After I put the dress together and tried it on, it still came up very large. I am, by no means, teeny tiny but even a size 8 seemed huge to me. I don't want negative ease, but this style should skim the body. I put the dress on inside out and pinned away the side seam ease. Almost an inch on either side, that's 4 inches of ease removed. I also took some ease out of the top of the shoulder. 

I struggled to match the stripes properly. The shoulder seams were the worst. I think parts of the fabric had stretched out so the front shoulder seams needed to be gathered into the back shoulder seams to get the stripes to match up. This means that my neckline is much wider than I wanted. I had to choose between having the seams match up, with the stripes not matching, or have the stripes touching and the front end almost an inch before the edge. I chose the stripes because that top of the shoulder seam is so big and so prominent that it would have been very jarring to have them not match.
Matching the stripes through the straight sides was much easier, especially the sleeves. But I still got one side wrong. I think my overlocker presser foot pressure was set too high and it was feeding the two layers unevenly.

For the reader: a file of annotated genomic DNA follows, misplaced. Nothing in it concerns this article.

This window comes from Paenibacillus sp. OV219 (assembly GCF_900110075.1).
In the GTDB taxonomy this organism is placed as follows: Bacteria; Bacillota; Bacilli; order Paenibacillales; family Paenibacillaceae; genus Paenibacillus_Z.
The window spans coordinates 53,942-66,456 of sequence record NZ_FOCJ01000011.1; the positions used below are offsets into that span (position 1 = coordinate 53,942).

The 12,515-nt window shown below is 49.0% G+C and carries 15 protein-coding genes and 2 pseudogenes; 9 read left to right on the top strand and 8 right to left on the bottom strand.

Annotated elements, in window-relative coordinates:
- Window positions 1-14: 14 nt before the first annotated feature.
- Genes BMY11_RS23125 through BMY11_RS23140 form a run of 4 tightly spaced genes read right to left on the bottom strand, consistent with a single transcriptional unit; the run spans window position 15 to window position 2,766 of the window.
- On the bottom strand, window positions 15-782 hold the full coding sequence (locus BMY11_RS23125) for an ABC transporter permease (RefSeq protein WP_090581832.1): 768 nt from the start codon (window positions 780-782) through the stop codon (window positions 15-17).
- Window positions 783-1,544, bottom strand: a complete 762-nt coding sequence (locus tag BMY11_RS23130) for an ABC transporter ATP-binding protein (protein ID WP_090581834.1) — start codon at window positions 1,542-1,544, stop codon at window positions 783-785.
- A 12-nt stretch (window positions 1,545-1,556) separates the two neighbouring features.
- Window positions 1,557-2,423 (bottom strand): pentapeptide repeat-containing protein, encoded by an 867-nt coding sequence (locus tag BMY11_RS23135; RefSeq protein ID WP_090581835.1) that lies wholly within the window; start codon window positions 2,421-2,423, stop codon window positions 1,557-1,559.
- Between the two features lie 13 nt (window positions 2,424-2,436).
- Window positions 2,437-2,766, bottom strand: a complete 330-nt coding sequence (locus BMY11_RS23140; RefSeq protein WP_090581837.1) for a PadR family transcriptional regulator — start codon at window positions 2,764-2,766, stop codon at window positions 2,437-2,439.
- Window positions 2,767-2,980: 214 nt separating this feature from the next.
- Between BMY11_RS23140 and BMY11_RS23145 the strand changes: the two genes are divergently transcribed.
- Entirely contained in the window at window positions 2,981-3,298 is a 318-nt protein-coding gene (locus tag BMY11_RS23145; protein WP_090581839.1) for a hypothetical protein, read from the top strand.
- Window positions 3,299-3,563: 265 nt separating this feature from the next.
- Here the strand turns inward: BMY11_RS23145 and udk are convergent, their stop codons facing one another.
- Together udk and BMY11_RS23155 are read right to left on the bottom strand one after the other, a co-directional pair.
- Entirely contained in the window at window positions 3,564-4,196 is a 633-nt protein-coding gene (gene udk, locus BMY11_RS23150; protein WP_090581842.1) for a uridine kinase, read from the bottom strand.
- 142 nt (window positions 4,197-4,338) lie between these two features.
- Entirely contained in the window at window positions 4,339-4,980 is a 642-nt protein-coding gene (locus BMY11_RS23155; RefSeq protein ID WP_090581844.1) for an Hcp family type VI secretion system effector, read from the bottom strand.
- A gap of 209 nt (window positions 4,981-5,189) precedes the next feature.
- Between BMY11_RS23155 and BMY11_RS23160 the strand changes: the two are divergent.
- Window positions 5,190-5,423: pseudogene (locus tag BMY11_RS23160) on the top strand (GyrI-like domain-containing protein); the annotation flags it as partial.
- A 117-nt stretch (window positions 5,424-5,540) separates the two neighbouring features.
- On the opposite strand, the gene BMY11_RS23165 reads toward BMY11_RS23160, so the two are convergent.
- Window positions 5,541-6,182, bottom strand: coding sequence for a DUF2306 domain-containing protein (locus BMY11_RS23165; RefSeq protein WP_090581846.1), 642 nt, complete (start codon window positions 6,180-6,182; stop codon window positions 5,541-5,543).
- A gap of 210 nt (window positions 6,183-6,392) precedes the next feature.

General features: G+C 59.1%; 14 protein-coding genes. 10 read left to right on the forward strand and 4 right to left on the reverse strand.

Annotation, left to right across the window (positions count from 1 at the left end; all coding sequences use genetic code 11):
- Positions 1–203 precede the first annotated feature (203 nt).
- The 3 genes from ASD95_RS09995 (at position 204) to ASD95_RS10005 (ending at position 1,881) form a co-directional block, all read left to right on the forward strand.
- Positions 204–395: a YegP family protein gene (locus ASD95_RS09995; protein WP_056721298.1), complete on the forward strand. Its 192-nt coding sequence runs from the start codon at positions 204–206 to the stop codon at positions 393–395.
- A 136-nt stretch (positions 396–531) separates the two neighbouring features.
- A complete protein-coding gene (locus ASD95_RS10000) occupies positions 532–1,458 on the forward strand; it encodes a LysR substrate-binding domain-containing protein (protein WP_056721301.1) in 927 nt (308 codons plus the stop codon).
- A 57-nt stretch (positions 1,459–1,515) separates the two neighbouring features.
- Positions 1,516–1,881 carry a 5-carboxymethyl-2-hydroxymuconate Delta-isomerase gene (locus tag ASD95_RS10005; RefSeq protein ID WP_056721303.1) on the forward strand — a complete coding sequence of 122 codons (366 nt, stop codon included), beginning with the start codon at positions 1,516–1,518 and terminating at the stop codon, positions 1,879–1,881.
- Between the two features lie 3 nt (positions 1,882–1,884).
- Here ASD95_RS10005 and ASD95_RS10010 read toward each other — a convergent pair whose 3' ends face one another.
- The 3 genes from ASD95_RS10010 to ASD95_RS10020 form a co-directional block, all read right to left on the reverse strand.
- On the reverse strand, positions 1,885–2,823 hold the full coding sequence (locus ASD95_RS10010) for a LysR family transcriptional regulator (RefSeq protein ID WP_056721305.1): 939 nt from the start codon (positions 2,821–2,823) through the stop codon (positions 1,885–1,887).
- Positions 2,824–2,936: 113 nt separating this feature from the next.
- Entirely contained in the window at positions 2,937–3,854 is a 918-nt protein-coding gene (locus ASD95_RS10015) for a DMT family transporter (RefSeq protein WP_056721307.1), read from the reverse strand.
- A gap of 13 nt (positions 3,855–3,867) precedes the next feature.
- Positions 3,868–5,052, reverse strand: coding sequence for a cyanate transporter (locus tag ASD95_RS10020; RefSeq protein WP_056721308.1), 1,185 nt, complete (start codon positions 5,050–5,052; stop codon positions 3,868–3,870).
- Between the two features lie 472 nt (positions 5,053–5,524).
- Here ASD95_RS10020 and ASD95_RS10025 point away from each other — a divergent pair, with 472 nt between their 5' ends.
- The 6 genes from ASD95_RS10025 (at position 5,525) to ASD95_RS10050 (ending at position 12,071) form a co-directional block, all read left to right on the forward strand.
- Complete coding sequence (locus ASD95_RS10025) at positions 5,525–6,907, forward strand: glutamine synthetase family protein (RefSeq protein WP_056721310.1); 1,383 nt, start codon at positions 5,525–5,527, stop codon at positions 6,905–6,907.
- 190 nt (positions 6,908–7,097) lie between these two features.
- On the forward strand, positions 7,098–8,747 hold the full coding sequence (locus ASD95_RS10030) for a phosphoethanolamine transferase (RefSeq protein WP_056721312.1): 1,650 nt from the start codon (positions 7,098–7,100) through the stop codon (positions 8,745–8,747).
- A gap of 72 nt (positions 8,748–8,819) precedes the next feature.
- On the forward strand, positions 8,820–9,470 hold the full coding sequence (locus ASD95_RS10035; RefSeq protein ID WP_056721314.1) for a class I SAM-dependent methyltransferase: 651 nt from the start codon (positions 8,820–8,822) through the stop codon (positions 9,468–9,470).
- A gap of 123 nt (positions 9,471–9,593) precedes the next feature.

I added about 2 inches to the length of the dress, but I took it all away, plus a bit extra. I think it is better to wear this on the short side, with tights, and give the eye a break from all the stripes.
I cut the neckband on the horizontal stripe. I find the vertical stripes too jarring, especially with the two-directional stripe on the sleeve. Conservative is my middle name here! I attached it with as much fabric as I could, in an effort to make the neckline fit tighter. But it is doing the funny, sitting-up-at-the-sides thing, and those sides are very wide indeed.
Having a pattern go badly is always the reason I lose my sewjo. I often feel like not finishing, or just stopping sewing all together. Lucily, this was quick to finish, and even quicker to get a pencil skirt out of the leftovers!
I am not really very happy with this dress. It seems like a tent on me, and I don't really have the figure to wear a body-con / stripe dress. Perhaps I should shorten it into a top? It would be a stunning dress on a skinny teenager. I can't see myself reaching for this of a morning. #fail

 Fabric: Fabricana, £12.76 
 Pattern: Sew Over It, used previously £0
 Notions: none
Total: £12.76 + a new skirt

Sunday, 11 March 2018

Red Fleece Zip Jacket

After the success of my pattern hacking on the Girl's Coco Dress, I decided to push the pattern even further and go for a zip up jacket. Big Sis needed a non-hoodie top for sports and I had this red fleece and this red separating zip so decided to make up my own pattern to suit them.